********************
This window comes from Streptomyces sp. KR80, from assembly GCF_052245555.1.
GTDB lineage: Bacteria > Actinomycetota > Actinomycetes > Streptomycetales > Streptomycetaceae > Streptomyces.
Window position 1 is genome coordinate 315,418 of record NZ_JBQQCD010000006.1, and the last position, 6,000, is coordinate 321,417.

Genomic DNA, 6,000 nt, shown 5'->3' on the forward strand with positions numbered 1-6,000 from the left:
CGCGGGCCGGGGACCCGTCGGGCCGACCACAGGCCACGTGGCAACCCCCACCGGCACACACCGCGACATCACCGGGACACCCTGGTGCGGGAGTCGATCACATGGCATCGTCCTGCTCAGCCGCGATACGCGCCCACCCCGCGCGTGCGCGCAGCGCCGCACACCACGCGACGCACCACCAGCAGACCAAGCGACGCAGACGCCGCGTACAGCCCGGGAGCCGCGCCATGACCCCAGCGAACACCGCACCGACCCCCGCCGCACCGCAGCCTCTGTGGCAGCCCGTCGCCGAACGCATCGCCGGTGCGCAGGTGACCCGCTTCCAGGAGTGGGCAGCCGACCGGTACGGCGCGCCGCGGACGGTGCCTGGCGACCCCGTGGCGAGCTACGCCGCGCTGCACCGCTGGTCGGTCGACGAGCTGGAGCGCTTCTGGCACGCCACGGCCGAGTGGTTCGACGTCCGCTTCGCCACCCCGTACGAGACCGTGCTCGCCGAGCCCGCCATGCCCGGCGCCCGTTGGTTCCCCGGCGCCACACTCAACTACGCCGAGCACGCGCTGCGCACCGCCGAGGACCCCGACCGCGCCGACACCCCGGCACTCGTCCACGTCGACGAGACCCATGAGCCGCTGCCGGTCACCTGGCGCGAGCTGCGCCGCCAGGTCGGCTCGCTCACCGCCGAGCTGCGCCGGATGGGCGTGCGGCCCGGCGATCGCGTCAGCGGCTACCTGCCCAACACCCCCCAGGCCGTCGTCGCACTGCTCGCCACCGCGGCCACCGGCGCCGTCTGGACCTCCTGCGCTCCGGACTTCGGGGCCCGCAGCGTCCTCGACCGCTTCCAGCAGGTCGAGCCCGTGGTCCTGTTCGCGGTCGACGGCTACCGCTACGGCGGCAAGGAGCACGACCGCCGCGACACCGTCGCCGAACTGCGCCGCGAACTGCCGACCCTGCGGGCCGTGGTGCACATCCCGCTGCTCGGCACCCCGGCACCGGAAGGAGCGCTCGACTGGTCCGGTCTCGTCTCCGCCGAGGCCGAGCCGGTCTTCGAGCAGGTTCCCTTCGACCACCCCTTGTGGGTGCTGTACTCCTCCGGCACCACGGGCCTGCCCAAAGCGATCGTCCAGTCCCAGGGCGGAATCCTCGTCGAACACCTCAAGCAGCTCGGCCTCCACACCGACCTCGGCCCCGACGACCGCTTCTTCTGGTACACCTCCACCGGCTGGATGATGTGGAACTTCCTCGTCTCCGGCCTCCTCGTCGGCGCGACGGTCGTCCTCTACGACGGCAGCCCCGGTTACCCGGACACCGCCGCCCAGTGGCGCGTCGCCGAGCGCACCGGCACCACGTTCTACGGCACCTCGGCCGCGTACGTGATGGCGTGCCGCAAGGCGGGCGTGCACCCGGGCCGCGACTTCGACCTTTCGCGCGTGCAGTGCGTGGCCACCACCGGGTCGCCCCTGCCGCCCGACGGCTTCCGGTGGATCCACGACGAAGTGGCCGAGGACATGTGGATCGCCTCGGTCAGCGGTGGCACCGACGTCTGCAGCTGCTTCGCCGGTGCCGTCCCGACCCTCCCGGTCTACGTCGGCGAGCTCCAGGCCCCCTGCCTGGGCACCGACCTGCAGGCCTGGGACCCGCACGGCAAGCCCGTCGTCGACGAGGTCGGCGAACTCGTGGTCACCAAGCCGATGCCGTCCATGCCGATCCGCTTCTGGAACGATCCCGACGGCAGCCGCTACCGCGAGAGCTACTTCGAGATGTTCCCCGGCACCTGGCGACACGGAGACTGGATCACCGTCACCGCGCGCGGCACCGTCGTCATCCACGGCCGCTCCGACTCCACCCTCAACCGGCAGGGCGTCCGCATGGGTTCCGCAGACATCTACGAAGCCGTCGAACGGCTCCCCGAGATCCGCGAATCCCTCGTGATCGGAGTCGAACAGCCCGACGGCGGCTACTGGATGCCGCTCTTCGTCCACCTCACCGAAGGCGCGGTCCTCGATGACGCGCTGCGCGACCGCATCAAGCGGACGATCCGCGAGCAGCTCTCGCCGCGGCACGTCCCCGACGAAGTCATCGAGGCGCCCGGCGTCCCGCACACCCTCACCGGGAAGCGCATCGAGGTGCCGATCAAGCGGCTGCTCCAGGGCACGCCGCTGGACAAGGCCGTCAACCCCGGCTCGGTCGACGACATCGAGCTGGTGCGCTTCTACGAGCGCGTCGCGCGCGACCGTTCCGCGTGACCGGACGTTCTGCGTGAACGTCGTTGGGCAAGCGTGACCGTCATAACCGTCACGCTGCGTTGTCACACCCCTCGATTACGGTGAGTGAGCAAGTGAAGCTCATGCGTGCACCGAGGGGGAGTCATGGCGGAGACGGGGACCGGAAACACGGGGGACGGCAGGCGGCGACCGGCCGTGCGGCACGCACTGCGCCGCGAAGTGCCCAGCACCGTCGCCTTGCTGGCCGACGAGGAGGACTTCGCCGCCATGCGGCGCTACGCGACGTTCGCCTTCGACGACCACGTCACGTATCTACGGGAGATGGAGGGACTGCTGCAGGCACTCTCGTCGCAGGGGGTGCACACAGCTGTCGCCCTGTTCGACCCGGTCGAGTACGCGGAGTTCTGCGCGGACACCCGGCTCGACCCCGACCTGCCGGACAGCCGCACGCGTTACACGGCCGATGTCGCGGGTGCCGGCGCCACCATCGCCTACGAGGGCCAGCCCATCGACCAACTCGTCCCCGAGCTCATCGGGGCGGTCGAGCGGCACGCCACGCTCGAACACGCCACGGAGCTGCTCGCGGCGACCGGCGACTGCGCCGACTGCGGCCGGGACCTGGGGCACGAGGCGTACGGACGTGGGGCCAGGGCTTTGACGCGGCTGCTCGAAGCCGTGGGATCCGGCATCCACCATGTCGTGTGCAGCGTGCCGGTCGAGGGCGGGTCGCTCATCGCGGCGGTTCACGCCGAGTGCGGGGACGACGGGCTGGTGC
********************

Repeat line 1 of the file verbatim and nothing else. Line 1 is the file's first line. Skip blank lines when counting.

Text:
This window comes from Streptomyces sp. KR80, from assembly GCF_052245555.1.